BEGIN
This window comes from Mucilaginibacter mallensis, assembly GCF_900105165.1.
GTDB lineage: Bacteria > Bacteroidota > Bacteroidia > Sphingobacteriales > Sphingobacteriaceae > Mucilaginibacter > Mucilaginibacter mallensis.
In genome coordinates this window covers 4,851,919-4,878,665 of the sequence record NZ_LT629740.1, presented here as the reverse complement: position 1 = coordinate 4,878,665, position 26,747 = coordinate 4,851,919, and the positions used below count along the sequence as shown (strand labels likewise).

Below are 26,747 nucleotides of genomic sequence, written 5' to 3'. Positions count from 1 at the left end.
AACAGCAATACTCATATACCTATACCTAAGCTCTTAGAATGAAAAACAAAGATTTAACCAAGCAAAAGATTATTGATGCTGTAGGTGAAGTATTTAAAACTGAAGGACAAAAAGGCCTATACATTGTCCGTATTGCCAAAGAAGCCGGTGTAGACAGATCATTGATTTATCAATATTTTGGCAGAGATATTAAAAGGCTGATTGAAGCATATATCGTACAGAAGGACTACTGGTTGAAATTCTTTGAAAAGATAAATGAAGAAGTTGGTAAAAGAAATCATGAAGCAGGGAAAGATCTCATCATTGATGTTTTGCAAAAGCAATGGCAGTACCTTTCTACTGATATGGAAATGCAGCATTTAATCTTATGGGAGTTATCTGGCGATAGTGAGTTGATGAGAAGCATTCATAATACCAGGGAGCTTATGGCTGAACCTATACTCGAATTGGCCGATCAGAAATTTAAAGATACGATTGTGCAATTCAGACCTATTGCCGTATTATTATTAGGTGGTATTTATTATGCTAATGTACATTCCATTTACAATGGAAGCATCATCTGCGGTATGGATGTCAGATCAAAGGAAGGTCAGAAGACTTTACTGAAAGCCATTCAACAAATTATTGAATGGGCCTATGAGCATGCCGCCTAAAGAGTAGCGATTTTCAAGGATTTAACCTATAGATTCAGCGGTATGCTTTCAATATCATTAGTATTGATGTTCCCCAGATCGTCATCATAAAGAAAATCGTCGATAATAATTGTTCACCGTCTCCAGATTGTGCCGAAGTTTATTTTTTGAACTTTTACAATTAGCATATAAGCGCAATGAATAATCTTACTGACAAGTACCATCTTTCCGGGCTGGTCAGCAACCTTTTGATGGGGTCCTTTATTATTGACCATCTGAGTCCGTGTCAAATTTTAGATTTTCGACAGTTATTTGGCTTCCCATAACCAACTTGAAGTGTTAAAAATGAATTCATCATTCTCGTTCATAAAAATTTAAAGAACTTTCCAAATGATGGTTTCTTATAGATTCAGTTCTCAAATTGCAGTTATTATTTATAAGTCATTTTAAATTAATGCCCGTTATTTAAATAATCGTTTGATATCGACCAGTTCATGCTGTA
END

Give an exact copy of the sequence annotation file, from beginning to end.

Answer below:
This window comes from Mucilaginibacter mallensis, assembly GCF_900105165.1.
GTDB lineage: Bacteria > Bacteroidota > Bacteroidia > Sphingobacteriales > Sphingobacteriaceae > Mucilaginibacter > Mucilaginibacter mallensis.
In genome coordinates this window covers 4,851,919-4,878,665 of the sequence record NZ_LT629740.1, presented here as the reverse complement: position 1 = coordinate 4,878,665, position 26,747 = coordinate 4,851,919, and the positions used below count along the sequence as shown (strand labels likewise).

Below are 26,747 nucleotides of genomic sequence, written 5' to 3'. Positions count from 1 at the left end.
AACAGCAATACTCATATACCTATACCTAAGCTCTTAGAATGAAAAACAAAGATTTAACCAAGCAAAAGATTATTGATGCTGTAGGTGAAGTATTTAAAACTGAAGGACAAAAAGGCCTATACATTGTCCGTATTGCCAAAGAAGCCGGTGTAGACAGATCATTGATTTATCAATATTTTGGCAGAGATATTAAAAGGCTGATTGAAGCATATATCGTACAGAAGGACTACTGGTTGAAATTCTTTGAAAAGATAAATGAAGAAGTTGGTAAAAGAAATCATGAAGCAGGGAAAGATCTCATCATTGATGTTTTGCAAAAGCAATGGCAGTACCTTTCTACTGATATGGAAATGCAGCATTTAATCTTATGGGAGTTATCTGGCGATAGTGAGTTGATGAGAAGCATTCATAATACCAGGGAGCTTATGGCTGAACCTATACTCGAATTGGCCGATCAGAAATTTAAAGATACGATTGTGCAATTCAGACCTATTGCCGTATTATTATTAGGTGGTATTTATTATGCTAATGTACATTCCATTTACAATGGAAGCATCATCTGCGGTATGGATGTCAGATCAAAGGAAGGTCAGAAGACTTTACTGAAAGCCATTCAACAAATTATTGAATGGGCCTATGAGCATGCCGCCTAAAGAGTAGCGATTTTCAAGGATTTAACCTATAGATTCAGCGGTATGCTTTCAATATCATTAGTATTGATGTTCCCCAGATCGTCATCATAAAGAAAATCGTCGATAATAATTGTTCACCGTCTCCAGATTGTGCCGAAGTTTATTTTTTGAACTTTTACAATTAGCATATAAGCGCAATGAATAATCTTACTGACAAGTACCATCTTTCCGGGCTGGTCAGCAACCTTTTGATGGGGTCCTTTATTATTGACCATCTGAGTCCGTGTCAAATTTTAGATTTTCGACAGTTATTTGGCTTCCCATAACCAACTTGAAGTGTTAAAAATGAATTCATCATTCTCGTTCATAAAAATTTAAAGAACTTTCCAAATGATGGTTTCTTATAGATTCAGTTCTCAAATTGCAGTTATTATTTATAAGTCATTTTAAATTAATGCCCGTTATTTAAATAATCGTTTGATATCGACCAGTTCATGCTGTA